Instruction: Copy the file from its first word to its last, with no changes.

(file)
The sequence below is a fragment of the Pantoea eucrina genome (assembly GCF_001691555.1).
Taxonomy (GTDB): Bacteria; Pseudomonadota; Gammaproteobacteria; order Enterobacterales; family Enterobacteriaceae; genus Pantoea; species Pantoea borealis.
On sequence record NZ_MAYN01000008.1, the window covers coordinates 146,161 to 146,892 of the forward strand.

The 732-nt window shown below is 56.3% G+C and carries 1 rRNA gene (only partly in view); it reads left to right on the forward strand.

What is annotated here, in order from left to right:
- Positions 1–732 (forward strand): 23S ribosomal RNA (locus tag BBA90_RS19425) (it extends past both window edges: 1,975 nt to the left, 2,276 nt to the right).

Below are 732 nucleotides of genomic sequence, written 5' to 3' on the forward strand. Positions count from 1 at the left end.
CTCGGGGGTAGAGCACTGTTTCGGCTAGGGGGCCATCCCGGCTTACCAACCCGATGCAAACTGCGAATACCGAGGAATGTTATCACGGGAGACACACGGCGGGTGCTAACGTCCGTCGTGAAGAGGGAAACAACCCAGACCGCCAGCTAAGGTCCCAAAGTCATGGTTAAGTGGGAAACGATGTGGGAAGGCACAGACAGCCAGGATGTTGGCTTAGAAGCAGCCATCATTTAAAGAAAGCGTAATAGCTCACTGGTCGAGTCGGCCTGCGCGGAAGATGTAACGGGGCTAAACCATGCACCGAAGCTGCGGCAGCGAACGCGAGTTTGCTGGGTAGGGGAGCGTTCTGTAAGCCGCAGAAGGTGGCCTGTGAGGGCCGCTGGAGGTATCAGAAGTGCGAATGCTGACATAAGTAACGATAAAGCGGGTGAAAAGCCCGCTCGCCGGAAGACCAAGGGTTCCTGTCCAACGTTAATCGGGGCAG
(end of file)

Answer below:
The sequence below is a fragment of the Pantoea eucrina genome (assembly GCF_001691555.1).
Taxonomy (GTDB): Bacteria; Pseudomonadota; Gammaproteobacteria; order Enterobacterales; family Enterobacteriaceae; genus Pantoea; species Pantoea borealis.
On sequence record NZ_MAYN01000008.1, the window covers coordinates 146,161 to 146,892 of the forward strand.

The 732-nt window shown below is 56.3% G+C and carries 1 rRNA gene (only partly in view); it reads left to right on the forward strand.

What is annotated here, in order from left to right:
- Positions 1–732 (forward strand): 23S ribosomal RNA (locus tag BBA90_RS19425) (it extends past both window edges: 1,975 nt to the left, 2,276 nt to the right).

Below are 732 nucleotides of genomic sequence, written 5' to 3' on the forward strand. Positions count from 1 at the left end.
CTCGGGGGTAGAGCACTGTTTCGGCTAGGGGGCCATCCCGGCTTACCAACCCGATGCAAACTGCGAATACCGAGGAATGTTATCACGGGAGACACACGGCGGGTGCTAACGTCCGTCGTGAAGAGGGAAACAACCCAGACCGCCAGCTAAGGTCCCAAAGTCATGGTTAAGTGGGAAACGATGTGGGAAGGCACAGACAGCCAGGATGTTGGCTTAGAAGCAGCCATCATTTAAAGAAAGCGTAATAGCTCACTGGTCGAGTCGGCCTGCGCGGAAGATGTAACGGGGCTAAACCATGCACCGAAGCTGCGGCAGCGAACGCGAGTTTGCTGGGTAGGGGAGCGTTCTGTAAGCCGCAGAAGGTGGCCTGTGAGGGCCGCTGGAGGTATCAGAAGTGCGAATGCTGACATAAGTAACGATAAAGCGGGTGAAAAGCCCGCTCGCCGGAAGACCAAGGGTTCCTGTCCAACGTTAATCGGGGCAG